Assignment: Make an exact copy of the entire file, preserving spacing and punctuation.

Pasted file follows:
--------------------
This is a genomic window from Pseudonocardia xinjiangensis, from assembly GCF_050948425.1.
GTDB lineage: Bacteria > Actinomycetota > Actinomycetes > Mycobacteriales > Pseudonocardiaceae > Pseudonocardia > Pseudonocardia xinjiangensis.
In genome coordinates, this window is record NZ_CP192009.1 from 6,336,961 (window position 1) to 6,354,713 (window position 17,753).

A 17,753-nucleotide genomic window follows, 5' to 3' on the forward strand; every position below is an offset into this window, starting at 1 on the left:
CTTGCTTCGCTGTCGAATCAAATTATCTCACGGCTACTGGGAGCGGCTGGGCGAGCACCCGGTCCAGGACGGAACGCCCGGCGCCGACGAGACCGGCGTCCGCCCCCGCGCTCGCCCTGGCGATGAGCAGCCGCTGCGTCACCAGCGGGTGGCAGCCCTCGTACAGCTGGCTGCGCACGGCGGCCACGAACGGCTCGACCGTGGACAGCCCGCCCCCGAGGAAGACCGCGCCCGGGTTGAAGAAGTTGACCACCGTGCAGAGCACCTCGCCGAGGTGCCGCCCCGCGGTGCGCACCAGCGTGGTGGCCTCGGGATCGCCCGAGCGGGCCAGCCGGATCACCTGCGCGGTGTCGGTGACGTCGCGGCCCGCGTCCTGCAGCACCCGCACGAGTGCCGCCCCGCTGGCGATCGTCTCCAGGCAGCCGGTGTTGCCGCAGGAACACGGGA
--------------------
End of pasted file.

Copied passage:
This is a genomic window from Pseudonocardia xinjiangensis, from assembly GCF_050948425.1.
GTDB lineage: Bacteria > Actinomycetota > Actinomycetes > Mycobacteriales > Pseudonocardiaceae > Pseudonocardia > Pseudonocardia xinjiangensis.
In genome coordinates, this window is record NZ_CP192009.1 from 6,336,961 (window position 1) to 6,354,713 (window position 17,753).

A 17,753-nucleotide genomic window follows, 5' to 3' on the forward strand; every position below is an offset into this window, starting at 1 on the left:
CTTGCTTCGCTGTCGAATCAAATTATCTCACGGCTACTGGGAGCGGCTGGGCGAGCACCCGGTCCAGGACGGAACGCCCGGCGCCGACGAGACCGGCGTCCGCCCCCGCGCTCGCCCTGGCGATGAGCAGCCGCTGCGTCACCAGCGGGTGGCAGCCCTCGTACAGCTGGCTGCGCACGGCGGCCACGAACGGCTCGACCGTGGACAGCCCGCCCCCGAGGAAGACCGCGCCCGGGTTGAAGAAGTTGACCACCGTGCAGAGCACCTCGCCGAGGTGCCGCCCCGCGGTGCGCACCAGCGTGGTGGCCTCGGGATCGCCCGAGCGGGCCAGCCGGATCACCTGCGCGGTGTCGGTGACGTCGCGGCCCGCGTCCTGCAGCACCCGCACGAGTGCCGCCCCGCTGGCGATCGTCTCCAGGCAGCCGGTGTTGCCGCAGGAACACGGGA